Fatal Pursuit: A Bruno Courreges Investigation by Martin Walker
|Fatal Pursuit: A Bruno Courreges Investigation by Martin Walker|
|Reviewer: Sue Magee|
|Summary: The ninth book in the series and they're still cracking reads. Best to avoid if you're on a diet - the food will make your mouth water.|
|Buy? Yes||Borrow? Yes|
|Pages: 336||Date: June 2016|
|External links: Author's website|
Two young racing drivers come to the Perigord region to hunt for clues as to the whereabouts of the missing Bugatti Type 57c Atlantic. Only four were made and three are accounted for - but stories would have it that the missing car is somewhere in the Perigord. It's more than seventy years since the car was last seen and that was in war time - but it's worth finding: a Californian museum paid $37,000,000 for one of the cars. One of the young racing drivers has local connections and another is in a relationship with Annette, a magistrate. The race to find the car is not going to be kind.
When a local researcher is found dead by his wife the immediate reaction is that he's died of a heart attack - all the signs that this would happen had been there for a while, but he had taken no notice. Only - where are his research notes, and who was his mysterious client? Then Bruno, chief of police in St Denis, is seconded to French intelligence when it begins an enquiry into the use of sales of classic cars to launder money to fund Islamic terrorism.
Martin Walker's great skill with the Bruno: chief of police series is that he captures the atmosphere of a small town perfectly. Everyone knows everyone else's business, but the flip side of that coin is that most people care about the community and are happy to help others. The good in people is seen before the bad and there's a willingness to help even the local tearaway who might be trying to pull himself together. St Denis has some advantages though - it's set amidst the idyllic Dordogne and the local food is to die for. If you're on a diet it might be a book best avoided - my mouth watered just reading about it.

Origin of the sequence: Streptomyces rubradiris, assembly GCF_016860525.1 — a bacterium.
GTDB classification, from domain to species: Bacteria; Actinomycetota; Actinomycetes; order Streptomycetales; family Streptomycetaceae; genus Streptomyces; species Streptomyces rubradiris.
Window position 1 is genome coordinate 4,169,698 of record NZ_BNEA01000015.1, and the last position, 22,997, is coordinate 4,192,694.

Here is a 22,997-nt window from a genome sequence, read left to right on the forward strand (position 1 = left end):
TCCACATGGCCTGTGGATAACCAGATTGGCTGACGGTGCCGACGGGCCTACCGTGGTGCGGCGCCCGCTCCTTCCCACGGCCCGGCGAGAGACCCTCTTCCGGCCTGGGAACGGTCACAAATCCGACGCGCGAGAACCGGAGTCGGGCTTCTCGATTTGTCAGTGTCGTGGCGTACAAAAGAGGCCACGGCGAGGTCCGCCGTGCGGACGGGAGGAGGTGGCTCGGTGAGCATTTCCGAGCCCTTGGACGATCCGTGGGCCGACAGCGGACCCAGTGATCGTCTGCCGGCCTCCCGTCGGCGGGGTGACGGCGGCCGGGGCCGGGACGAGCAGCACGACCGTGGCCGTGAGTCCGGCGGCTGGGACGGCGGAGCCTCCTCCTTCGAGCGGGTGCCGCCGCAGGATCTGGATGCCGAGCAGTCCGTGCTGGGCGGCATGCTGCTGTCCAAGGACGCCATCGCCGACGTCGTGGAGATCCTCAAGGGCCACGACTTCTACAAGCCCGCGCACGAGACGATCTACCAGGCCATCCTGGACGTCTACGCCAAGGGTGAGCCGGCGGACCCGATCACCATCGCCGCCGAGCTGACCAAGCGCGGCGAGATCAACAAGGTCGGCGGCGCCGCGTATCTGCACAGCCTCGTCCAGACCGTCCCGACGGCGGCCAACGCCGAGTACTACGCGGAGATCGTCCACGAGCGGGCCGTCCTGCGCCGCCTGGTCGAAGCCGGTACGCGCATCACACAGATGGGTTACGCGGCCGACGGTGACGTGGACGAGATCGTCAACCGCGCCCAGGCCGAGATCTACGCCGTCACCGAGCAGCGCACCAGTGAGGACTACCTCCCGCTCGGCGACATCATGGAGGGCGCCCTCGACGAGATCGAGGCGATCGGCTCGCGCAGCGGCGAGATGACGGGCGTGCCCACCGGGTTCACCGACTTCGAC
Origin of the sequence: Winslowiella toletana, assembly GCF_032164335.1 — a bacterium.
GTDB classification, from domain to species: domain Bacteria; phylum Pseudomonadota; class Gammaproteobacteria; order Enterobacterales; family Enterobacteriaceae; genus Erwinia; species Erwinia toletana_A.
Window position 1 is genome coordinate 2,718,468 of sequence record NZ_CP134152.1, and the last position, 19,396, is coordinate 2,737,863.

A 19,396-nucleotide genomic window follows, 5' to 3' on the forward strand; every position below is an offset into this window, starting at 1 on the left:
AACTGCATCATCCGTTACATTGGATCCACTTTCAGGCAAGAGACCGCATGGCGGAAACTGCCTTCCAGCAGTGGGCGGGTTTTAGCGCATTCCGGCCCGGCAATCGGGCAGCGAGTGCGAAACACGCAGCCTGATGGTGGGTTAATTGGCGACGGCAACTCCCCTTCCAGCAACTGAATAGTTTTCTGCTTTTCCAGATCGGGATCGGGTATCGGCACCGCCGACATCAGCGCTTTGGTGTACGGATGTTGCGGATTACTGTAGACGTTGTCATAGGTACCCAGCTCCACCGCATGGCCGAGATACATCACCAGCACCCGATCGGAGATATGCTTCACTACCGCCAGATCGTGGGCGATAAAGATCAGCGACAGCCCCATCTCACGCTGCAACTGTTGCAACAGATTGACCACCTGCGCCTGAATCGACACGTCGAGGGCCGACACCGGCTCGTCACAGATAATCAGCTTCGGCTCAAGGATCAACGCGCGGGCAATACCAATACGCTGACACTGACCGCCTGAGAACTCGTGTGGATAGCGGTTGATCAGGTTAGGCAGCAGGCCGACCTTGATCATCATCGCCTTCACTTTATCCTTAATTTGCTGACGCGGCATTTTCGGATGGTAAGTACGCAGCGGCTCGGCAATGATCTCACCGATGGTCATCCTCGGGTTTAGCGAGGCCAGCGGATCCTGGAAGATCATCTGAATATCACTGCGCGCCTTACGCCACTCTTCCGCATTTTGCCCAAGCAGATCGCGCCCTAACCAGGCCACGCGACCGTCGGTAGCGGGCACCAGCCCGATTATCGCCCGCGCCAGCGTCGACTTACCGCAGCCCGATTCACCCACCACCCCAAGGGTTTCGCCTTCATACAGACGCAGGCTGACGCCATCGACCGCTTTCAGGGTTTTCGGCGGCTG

The story is well plotted too. I had various people chalked in as the villain of the piece, but was taken completely by surprise by a twist near to the end and didn't spot the real perpetrator, although when I looked back it was obvious. It was neatly, cleverly done. Perhaps though, I was distracted. You see, Bruno's fallen in love again and I couldn't help but wonder what it was with him and powerful women who are never going to want to settle down and be a policeman's wife in St Denis.
A good addition is that there is some truth behind the story. There were only four Bugatti Type 57c Atlantic made and it was said so be the most beautiful car ever. Three of them have been accounted for...
It was a good read and I finished it in a couple of sittings over two days: a lovely indulgence. I'd like to thank the publishers for sending a copy to the Bookbag.
All the Bruno: chief of police books read well as stand alones, but you might get more out of them if you know the history of some of the characters. We began with Black Diamond. If something from the Netherlands appeals, we can recommend Little Sister (Detective Pieter Vos) by David Hewson.
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